Dating glass by color archaeology

The project came with a multiyear cultural resource effort, led by Penn DOT project manager Elaine Elbich and archaeologist Catherine Spohn, along with AECOM archaeologists George Cress and Douglas Mooney.

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It is the barest sliver of the total Dyottville site, but the only part within the I-95 right-of-way.

Over 10 months, Penn DOT and AECOM revealed the history of the development and expansion of the glassworks, from the foundations of the calico printing factory that preceded it, to the initial construction of the glassworks in 1816, to another building phase in the late nineteenth century.

Curators at the Philadelphia Museum of Art and at leading glass collections, such as the Chrysler Museum in Norfolk, Virginia, have long included flasks and bottles from Dyottville among their American glass holdings.

“Dyottville has been talked about for years among collectors and others,” Cress says, “but until now there wasn’t a building [to investigate].” The excavations at Dyottville included portions of three buildings—a glass house, a sand house, and an office/storeroom—in a space of around 9,000 square feet.

Perhaps most unexpected of all—and now most prized among the glass factory artifacts—were the half-dozen or so complete and partial wooden block molds discovered outside a tunnel used for cleaning out furnaces.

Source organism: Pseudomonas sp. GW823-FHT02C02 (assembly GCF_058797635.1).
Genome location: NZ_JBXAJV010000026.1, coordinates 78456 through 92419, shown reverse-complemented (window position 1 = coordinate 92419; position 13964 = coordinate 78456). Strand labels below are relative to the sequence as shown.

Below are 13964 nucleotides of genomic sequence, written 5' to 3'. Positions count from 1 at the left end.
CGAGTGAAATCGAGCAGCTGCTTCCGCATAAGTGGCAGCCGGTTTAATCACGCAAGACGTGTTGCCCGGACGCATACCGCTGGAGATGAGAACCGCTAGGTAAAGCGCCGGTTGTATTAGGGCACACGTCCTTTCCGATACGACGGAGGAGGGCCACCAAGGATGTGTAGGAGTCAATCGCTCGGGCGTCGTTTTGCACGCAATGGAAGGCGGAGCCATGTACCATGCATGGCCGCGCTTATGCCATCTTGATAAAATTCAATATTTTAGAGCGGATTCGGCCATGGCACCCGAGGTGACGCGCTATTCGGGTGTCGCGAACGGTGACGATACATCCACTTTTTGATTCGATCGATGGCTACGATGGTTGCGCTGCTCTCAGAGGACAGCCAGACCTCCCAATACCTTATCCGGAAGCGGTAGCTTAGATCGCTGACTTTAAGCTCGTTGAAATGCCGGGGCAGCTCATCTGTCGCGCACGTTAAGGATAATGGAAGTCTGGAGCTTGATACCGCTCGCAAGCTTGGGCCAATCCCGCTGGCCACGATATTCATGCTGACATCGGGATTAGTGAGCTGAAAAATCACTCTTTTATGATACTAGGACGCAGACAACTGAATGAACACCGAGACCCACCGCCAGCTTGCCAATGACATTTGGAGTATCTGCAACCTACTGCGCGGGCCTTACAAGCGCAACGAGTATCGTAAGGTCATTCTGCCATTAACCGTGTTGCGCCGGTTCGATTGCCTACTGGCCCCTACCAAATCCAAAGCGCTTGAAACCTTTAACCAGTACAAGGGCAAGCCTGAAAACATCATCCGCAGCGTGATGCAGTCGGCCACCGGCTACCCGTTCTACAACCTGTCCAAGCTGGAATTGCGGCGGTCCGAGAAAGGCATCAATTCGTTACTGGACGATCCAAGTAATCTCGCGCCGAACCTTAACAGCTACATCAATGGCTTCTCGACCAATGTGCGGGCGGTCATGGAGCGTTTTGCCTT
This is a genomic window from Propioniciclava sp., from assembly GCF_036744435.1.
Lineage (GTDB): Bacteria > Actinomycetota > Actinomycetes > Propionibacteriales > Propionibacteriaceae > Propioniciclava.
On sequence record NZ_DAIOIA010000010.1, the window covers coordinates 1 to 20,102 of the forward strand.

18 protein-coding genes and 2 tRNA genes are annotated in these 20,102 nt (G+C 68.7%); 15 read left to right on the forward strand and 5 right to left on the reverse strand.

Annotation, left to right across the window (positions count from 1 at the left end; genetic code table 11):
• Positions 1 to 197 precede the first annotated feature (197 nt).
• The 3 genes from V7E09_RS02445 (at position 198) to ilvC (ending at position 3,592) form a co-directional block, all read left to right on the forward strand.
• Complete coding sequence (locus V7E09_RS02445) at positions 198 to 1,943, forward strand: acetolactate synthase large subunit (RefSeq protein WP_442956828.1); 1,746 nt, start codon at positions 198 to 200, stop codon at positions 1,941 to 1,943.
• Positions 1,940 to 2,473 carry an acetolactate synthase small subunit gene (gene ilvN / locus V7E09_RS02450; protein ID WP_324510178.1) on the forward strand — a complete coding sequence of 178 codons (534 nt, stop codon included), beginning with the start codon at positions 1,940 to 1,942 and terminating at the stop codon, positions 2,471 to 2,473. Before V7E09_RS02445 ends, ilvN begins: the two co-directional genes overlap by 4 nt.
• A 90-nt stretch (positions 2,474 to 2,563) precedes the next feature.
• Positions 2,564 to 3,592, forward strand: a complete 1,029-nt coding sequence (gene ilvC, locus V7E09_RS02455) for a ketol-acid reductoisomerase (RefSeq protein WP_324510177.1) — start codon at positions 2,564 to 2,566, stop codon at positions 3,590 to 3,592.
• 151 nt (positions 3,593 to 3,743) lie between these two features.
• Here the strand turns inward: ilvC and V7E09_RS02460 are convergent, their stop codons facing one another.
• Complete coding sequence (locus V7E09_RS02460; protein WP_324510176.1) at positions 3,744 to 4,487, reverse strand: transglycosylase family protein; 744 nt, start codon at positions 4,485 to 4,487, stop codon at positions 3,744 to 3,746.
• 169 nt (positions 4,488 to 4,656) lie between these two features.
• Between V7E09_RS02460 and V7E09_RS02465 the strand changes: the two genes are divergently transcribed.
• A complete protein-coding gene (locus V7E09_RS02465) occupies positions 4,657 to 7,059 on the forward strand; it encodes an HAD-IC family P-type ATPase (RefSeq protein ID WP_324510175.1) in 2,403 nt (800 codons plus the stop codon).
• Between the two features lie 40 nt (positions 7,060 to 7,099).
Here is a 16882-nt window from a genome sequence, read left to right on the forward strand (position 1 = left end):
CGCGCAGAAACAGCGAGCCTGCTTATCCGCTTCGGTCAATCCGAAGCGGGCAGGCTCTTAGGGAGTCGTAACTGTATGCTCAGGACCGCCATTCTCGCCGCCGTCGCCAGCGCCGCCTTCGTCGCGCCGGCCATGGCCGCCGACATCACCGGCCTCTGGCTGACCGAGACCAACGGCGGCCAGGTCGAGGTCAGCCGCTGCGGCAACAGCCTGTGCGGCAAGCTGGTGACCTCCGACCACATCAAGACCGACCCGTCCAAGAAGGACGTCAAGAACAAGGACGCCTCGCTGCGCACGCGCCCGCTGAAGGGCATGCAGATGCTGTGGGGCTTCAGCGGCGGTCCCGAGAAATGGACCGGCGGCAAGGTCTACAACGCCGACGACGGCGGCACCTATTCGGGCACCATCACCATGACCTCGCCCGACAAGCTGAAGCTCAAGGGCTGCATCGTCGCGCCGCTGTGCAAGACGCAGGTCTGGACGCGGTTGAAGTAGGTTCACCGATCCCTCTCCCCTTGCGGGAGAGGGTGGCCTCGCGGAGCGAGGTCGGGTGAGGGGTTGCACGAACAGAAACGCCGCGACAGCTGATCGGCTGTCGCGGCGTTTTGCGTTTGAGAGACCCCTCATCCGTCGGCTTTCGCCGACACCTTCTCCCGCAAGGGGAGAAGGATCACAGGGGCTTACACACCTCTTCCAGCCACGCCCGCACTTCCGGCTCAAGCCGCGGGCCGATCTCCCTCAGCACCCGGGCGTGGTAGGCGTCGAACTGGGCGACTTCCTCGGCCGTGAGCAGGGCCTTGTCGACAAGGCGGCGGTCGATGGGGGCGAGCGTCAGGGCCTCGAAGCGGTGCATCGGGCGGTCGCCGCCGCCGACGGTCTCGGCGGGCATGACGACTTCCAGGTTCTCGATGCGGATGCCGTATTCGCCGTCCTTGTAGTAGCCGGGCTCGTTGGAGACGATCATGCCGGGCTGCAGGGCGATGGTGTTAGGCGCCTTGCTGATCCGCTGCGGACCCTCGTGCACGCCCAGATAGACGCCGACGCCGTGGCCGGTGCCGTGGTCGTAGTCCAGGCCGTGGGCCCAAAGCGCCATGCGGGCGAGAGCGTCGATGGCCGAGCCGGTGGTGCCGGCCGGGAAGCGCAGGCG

“You never find these,” Cress says, because they disintegrate quickly if they are not kept wet.

“This area is better preserved, even though there has been more than 300 years of development.” Dyott eased into glass manufacturing during the 1810s, when he became an agent for three New Jersey glass factories.

Glass manufacturing had begun in northern Philadelphia in the eighteenth century, and around 1820 Dyott began to work directly with one of these factories, the Kensington Glass Works on Gunner’s Run Creek at Queen (now Richmond) Street.

In particular, the excavations have uncovered rich nineteenth-century deposits, with an especially massive quantity of early American glass from the Dyottville Glass Works and neighborhoods nearby where many glass factory workers lived.

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